200 Days – “The gods envy us because we are mortal…” Last year, I posted 200 years or 200 days – part 1 which looked at the progress toward and implications of living 200 years. It is indeed almost inevitable that our understanding of aging and human biology will increase our life and health span, and dramatically change how we live and what we believe we can get out of life.
This is part 2, and addresses 200 days. We all live today with the knowledge that our time on this earth is limited. Few of us know how limited. Maybe we have 30, 50, 75, or perhaps even 100 or 125, years left to live. Maybe not. I once heard that though we all know we are going to die, few of us truly believe it. The possibility of living 200 years is still a hypothetical and hard to imagine; for most of us, the possibility of having 200 days (or less) to live is also a hypothetical, and also hard to imagine. But it is much more likely.
People who are terminally ill, or older people who know that they are nearing the end of their lives are acutely aware that their time is short, and that life is not something to take for granted. Others who are engaged in very dangerous activities where the possibility of death is all around them (soldiers in combat, extreme sports enthusiasts, first responders, etc) also know about living with the possibility of imminent death. I have at times in my life been one of these. But most of rest of us, myself included (these days) live as though there will always be plenty of time.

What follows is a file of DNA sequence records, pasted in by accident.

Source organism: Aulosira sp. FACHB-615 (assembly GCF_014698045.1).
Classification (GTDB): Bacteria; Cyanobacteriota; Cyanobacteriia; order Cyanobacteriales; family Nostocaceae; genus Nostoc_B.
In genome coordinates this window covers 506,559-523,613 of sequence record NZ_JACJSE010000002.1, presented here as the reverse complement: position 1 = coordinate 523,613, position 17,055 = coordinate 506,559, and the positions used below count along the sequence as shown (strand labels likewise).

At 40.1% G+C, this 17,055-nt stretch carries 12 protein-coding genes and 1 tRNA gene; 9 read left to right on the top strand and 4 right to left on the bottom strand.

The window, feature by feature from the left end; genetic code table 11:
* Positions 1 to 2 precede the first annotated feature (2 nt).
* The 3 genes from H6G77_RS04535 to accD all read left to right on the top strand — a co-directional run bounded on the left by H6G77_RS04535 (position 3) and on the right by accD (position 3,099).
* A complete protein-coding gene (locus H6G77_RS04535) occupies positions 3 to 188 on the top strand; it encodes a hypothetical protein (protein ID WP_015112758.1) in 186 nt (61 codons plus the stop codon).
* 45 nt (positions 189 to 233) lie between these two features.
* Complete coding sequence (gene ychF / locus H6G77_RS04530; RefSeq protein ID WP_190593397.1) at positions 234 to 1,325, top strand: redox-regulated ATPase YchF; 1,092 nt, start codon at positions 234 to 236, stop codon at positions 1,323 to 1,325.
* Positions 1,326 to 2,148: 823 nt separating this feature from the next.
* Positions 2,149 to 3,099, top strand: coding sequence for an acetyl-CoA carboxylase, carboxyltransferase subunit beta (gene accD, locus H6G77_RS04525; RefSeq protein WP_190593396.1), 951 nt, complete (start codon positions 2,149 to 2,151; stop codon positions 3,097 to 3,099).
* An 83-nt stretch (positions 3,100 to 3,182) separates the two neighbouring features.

We treat time like money. When we think we have plenty of it, we are more apt to spend it foolishly.
Wise men suggest that we live with our own death every day.
- St Augustine said,..”Take care of your body as if you were going to live forever; and take care of your soul as if you were going to die tomorrow.”
- The Dalai Lama tells us “It is crucial to be mindful of death — to contemplate that you will not remain long in this life. If you are not aware of death, you will fail to take advantage of this special human life that you have already attained”
- Nietzsche had the famous phrase “Amor Fati” – love your fate, for it is indeed your life.
- Marcus Aurelius “Do not act as if you had ten thousand years to throw away. Death stands at your elbow. Be good for something while you live and it is in your power.”
- The movie Troy includes that great quote about the gods envying us, “because any moment may be our last. Everything is more beautiful because we are doomed. You will never be lovelier than you are now. We will never be here again.”
It is indeed possible to love life but to not be too attached to it – and to willingly accept and recognize the reality of our own death and to invite that insight to enhance the life we live.
So what’s the good news…of being aware that we have but limited time? Each of these should be a choice – and is in part dependent on having the energy to hold on to each of these perspectives:
- Each moment becomes valuable. We will spend less time simply running around unconcisously just doing things, and spend more time, noticing what we’re dong, and appreciating the opportunity.
- We savor being alive….knowing that this is a gift. We will not let the unpleasantness, disappointments, physical or other limitations and disabilities define us, but we look for and focus on humor, joy, beauty, and the love that is available.
- Life’s priorities become clear. When we have lots to do, and limited time to do it, we focus on what’s most important. A lot of what we worry about and spend time on can wait, or isn’t that important to begin with. Those who know they have limited time, realize that.